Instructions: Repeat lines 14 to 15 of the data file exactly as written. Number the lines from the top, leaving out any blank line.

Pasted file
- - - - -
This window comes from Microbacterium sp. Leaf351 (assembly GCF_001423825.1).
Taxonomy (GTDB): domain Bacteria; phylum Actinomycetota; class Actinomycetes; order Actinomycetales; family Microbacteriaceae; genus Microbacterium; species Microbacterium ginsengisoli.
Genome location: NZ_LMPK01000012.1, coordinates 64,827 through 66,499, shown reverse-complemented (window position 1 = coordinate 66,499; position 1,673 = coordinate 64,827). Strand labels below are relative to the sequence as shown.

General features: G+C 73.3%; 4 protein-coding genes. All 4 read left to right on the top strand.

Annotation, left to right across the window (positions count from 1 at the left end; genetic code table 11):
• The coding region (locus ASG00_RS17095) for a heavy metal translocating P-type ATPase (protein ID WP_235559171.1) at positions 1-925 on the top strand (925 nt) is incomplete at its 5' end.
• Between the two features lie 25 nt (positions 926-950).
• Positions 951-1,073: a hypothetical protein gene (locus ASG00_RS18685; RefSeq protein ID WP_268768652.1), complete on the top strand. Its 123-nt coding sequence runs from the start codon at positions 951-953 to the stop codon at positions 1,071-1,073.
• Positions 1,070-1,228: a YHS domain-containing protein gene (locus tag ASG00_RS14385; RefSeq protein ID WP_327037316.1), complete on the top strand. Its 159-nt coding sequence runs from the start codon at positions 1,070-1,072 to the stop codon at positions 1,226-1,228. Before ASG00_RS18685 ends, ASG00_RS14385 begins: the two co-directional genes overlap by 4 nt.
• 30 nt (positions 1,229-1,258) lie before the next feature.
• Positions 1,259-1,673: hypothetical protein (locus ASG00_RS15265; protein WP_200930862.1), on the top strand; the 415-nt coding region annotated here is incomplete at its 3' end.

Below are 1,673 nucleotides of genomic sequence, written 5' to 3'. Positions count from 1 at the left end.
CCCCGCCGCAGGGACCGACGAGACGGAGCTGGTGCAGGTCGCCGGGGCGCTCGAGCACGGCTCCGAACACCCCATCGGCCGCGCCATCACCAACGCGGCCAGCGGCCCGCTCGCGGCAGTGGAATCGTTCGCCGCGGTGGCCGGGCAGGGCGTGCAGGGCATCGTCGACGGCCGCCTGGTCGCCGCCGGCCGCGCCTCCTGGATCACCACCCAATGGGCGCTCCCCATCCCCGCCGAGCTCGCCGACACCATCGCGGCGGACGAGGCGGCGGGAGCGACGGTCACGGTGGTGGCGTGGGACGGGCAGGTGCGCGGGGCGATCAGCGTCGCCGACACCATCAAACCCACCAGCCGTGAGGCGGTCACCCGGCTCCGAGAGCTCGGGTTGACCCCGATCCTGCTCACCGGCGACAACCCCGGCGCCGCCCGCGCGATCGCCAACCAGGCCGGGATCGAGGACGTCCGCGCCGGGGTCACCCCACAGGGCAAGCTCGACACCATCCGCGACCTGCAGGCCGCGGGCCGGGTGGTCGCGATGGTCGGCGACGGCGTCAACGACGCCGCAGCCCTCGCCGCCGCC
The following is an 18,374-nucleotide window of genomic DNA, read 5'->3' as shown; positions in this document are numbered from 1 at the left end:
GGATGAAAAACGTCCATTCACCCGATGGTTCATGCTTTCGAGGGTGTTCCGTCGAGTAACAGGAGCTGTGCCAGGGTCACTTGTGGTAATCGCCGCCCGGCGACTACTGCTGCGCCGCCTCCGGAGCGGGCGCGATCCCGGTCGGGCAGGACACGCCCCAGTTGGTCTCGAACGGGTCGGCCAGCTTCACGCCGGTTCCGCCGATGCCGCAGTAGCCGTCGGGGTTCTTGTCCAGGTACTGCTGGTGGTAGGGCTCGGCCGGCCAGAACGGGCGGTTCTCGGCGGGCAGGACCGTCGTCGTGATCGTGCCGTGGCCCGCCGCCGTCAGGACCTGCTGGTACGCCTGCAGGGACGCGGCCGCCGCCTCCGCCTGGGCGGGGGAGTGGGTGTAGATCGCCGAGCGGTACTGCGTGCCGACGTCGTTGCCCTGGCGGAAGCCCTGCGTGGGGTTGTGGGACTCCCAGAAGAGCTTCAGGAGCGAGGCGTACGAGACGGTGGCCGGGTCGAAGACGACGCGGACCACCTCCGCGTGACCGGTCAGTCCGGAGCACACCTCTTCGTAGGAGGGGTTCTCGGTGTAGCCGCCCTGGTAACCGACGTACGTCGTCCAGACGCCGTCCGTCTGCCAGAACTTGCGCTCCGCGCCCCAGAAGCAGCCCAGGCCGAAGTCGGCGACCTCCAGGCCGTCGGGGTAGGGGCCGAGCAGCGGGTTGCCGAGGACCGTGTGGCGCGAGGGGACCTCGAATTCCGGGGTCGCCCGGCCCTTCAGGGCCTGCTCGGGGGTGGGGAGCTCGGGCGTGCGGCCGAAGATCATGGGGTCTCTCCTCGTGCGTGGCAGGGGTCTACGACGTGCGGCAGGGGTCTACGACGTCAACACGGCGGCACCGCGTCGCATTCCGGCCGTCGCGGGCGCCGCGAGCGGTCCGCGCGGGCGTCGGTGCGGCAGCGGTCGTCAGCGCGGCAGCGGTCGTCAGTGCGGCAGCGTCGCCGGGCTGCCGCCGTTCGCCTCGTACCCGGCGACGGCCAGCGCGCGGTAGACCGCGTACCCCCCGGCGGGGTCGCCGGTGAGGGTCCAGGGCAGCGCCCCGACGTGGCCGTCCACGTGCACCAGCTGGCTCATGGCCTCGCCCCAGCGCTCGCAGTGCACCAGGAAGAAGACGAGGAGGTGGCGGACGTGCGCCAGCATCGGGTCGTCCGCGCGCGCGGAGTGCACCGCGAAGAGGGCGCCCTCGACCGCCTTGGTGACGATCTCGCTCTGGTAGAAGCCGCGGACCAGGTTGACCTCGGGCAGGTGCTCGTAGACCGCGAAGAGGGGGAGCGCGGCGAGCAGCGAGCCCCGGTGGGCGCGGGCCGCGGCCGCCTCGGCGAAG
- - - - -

The following is an 18,374-nucleotide window of genomic DNA, read 5'->3' as shown; positions in this document are numbered from 1 at the left end:
GGATGAAAAACGTCCATTCACCCGATGGTTCATGCTTTCGAGGGTGTTCCGTCGAGTAACAGGAGCTGTGCCAGGGTCACTTGTGGTAATCGCCGCCCGGCGACTACTGCTGCGCCGCCTCCGGAGCGGGCGCGATCCCGGTCGGGCAGGACACGCCCCAGTTGGTCTCGAACGGGTCGGCCAGCTTCACGCCGGTTCCGCCGATGCCGCAGTAGCCGTCGGGGTTCTTGTCCAGGTACTGCTGGTGGTAGGGCTCGGCCGGCCAGAACGGGCGGTTCTCGGCGGGCAGGACCGTCGTCGTGATCGTGCCGTGGCCCGCCGCCGTCAGGACCTGCTGGTACGCCTGCAGGGACGCGGCCGCCGCCTCCGCCTGGGCGGGGGAGTGGGTGTAGATCGCCGAGCGGTACTGCGTGCCGACGTCGTTGCCCTGGCGGAAGCCCTGCGTGGGGTTGTGGGACTCCCAGAAGAGCTTCAGGAGCGAGGCGTACGAGACGGTGGCCGGGTCGAAGACGACGCGGACCACCTCCGCGTGACCGGTCAGTCCGGAGCACACCTCTTCGTAGGAGGGGTTCTCGGTGTAGCCGCCCTGGTAACCGACGTACGTCGTCCAGACGCCGTCCGTCTGCCAGAACTTGCGCTCCGCGCCCCAGAAGCAGCCCAGGCCGAAGTCGGCGACCTCCAGGCCGTCGGGGTAGGGGCCGAGCAGCGGGTTGCCGAGGACCGTGTGGCGCGAGGGGACCTCGAATTCCGGGGTCGCCCGGCCCTTCAGGGCCTGCTCGGGGGTGGGGAGCTCGGGCGTGCGGCCGAAGATCATGGGGTCTCTCCTCGTGCGTGGCAGGGGTCTACGACGTGCGGCAGGGGTCTACGACGTCAACACGGCGGCACCGCGTCGCATTCCGGCCGTCGCGGGCGCCGCGAGCGGTCCGCGCGGGCGTCGGTGCGGCAGCGGTCGTCAGCGCGGCAGCGGTCGTCAGTGCGGCAGCGTCGCCGGGCTGCCGCCGTTCGCCTCGTACCCGGCGACGGCCAGCGCGCGGTAGACCGCGTACCCCCCGGCGGGGTCGCCGGTGAGGGTCCAGGGCAGCGCCCCGACGTGGCCGTCCACGTGCACCAGCTGGCTCATGGCCTCGCCCCAGCGCTCGCAGTGCACCAGGAAGAAGACGAGGAGGTGGCGGACGTGCGCCAGCATCGGGTCGTCCGCGCGCGCGGAGTGCACCGCGAAGAGGGCGCCCTCGACCGCCTTGGTGACGATCTCGCTCTGGTAGAAGCCGCGGACCAGGTTGACCTCGGGCAGGTGCTCGTAGACCGCGAAGAGGGGGAGCGCGGCGAGCAGCGAGCCCCGGTGGGCGCGGGCCGCGGCCGCCTCGGCGAAG